English 10 Honors
September 24, 2014
Being a Better Person through Multiple Cultures
When teenagers are in their coming of age, they become extremely sensitive and care more about their inner world. At this period of time, teenagers especially desire absolutely strong spiritual supports, such as the sense of belonging and identification. In the Absolutely True Diary of a Part-Time Indian and Mona in the Promised Land, the authors Sherman Alexie and Gish Jen present two stories of adolescents who seek their positions in diverse culture through trying to figure out who they are and persisting in the pursuit of freedom and hope. Junior goes from seeing himself as a incomplete person to seeing himself as a many faceted individual who is not constrained by anything but rather set free to chase all of his dream. Even though the inner culture conflict beset Junior, he still makes efforts to gain acceptance from society and has a better understanding of his own. When Junior just transferred to the white school Reardan, he said, " I was half Indian in one place and half white in the other. It was like being Indian was my job, but it was only a part-time job. And it didn't pay well at all " (Alexie 118). It shows Junior's confusion of not knowing which group of people he belongs to as long as he lives in the reservation yet he studies in the white community. He eagers to escape the impoverished reservation which is full of alcoholism and violence. However, reservation is his hometown. His families, friends, and past take root in reservation. The word " part-time" which also appears in the title of the book not only suggests that he sometimes stays at home and sometimes stays in the school physically, but also means the Indian is an identity he can't abandon on the path of pursuing better life. At the celebration of Junior's dead grandmother, he suddenly comes to realize the true value of himself. In tears, he said: "I realized that, sure, I was a Spokane Indian. I belonged to the tribe. But I also belonged to the tribe of American immigrants. And to the tribe of basketball players. And to the tribe of bookworms .And the tribe of cartoonists. And the tribe of chronic masturbators. And the tribe of teenage boys. And the tribe of small-town kids. …And the tribe of poverty "(Alexie 217). He no longer separates being an America and an Indian. When Junior brought the strength of Indians to carry on, the reservation and Junior accept each other mutually. When he bonds with his Indian family while he makes white friends, there is no boundary between reservation and hope. Furthermore, Junior is a competent basketball player and a thinker who loves reading books. These good qualities used to be hidden under the shadow of the inferiority. Until one day ,After the death of his sister, grandma and a family friend, Junior developed a stronger and mature mind. He naturally admitted his unchangeable racial identity and the poverty situation he had rather than conceal it. His acknowledgement also shows his ambition to change his current situation. As he comes of age, he clearly realizes all the stains of his Indian culture. Keeping in touch with another culture illuminates his future and prevents him from abandoning himself and expressing hatred blindly. In Mona in the Promised Land, the main character Mona gets a firm faith by knowing the difference between cultures. As the first generation of Chinese-American, Mona unremittingly chases after the freedom in the promised land. In terms of her own religious belief and race problems, she argued with her mom several times:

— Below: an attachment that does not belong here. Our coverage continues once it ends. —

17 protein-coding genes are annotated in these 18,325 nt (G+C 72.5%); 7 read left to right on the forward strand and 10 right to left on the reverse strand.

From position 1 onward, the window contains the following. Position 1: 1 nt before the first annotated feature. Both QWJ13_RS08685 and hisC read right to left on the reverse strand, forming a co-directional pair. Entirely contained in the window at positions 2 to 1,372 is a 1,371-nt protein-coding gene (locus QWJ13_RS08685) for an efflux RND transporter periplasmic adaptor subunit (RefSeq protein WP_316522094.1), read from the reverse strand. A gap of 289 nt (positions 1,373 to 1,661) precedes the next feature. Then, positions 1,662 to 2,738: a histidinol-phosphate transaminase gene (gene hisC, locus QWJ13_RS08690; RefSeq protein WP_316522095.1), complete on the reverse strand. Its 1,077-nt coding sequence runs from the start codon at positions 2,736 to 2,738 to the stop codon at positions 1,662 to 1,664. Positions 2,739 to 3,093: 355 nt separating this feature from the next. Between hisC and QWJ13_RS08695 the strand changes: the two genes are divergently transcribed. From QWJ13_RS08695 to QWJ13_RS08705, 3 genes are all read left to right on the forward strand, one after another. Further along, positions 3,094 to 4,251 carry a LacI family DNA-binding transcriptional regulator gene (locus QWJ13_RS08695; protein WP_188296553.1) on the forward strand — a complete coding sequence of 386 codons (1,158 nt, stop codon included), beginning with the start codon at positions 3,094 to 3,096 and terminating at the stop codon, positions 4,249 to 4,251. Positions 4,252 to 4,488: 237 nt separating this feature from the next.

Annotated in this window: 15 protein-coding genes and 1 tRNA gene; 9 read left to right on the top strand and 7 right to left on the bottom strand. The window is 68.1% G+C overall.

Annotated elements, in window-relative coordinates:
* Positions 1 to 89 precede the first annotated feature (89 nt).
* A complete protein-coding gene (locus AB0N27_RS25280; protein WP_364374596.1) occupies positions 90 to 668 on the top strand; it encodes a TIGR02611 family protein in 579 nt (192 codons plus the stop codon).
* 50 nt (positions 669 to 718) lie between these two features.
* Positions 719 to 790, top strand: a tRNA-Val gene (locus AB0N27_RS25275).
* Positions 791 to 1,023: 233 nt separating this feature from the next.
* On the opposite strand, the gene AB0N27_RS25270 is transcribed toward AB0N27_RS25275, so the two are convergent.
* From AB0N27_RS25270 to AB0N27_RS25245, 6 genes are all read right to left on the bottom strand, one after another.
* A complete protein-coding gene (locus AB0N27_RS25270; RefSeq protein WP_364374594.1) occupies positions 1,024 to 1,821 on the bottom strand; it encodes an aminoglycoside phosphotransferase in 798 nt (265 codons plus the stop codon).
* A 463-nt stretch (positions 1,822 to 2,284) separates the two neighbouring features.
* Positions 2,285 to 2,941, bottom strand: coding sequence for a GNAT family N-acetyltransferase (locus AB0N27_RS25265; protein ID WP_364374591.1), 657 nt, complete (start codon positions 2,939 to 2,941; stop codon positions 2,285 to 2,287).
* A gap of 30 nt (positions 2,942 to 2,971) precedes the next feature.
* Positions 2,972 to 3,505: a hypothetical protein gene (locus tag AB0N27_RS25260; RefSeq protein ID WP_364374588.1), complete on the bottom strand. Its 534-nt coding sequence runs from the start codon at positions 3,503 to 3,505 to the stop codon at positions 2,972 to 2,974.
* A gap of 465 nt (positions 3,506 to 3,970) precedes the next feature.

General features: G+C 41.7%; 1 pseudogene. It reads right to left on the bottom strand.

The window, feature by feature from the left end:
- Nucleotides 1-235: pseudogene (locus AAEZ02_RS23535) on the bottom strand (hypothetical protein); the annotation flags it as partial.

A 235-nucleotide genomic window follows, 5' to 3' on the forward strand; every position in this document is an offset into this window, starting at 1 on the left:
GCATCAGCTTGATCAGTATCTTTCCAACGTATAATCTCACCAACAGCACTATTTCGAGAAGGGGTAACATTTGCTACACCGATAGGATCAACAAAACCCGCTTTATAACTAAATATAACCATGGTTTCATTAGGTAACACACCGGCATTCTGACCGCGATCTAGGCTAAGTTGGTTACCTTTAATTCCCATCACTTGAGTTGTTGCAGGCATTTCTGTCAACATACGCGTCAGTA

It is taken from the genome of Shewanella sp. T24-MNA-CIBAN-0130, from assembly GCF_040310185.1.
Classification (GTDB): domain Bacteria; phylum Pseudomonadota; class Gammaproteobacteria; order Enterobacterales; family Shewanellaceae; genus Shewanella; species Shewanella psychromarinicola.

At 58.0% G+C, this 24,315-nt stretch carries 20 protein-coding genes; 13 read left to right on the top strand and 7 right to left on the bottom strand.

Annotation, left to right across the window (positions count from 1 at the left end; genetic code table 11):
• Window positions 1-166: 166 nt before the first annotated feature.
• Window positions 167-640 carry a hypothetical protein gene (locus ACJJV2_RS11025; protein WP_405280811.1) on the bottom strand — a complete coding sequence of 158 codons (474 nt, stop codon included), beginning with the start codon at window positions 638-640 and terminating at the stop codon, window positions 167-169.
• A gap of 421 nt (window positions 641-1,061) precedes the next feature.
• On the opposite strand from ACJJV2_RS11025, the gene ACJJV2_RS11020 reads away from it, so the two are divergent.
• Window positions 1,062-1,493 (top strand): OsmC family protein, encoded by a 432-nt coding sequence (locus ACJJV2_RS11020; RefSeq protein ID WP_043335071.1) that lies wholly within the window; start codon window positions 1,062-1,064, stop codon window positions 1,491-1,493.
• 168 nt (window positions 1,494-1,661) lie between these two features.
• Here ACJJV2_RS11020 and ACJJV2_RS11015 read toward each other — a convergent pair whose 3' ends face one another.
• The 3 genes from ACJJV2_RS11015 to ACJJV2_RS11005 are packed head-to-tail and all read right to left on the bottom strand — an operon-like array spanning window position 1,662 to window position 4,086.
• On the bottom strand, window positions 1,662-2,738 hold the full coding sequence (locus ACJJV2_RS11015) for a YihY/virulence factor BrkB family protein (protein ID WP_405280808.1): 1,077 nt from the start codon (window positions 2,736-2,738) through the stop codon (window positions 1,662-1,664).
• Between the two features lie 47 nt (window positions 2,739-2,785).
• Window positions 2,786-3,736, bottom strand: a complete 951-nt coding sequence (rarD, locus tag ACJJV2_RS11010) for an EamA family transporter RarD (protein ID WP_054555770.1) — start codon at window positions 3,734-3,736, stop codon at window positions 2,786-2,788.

"It's a free country, I can talk however I want."
"Free country! Right! In this house, no such thing!"
Mona social analysis:" That's exactly the problem! Everywhere else is America, but in this house it's China!"
"That's right! No America here! In this house, children listen to parents"( Jen 250). Helen, Mona's mother, has always been discontented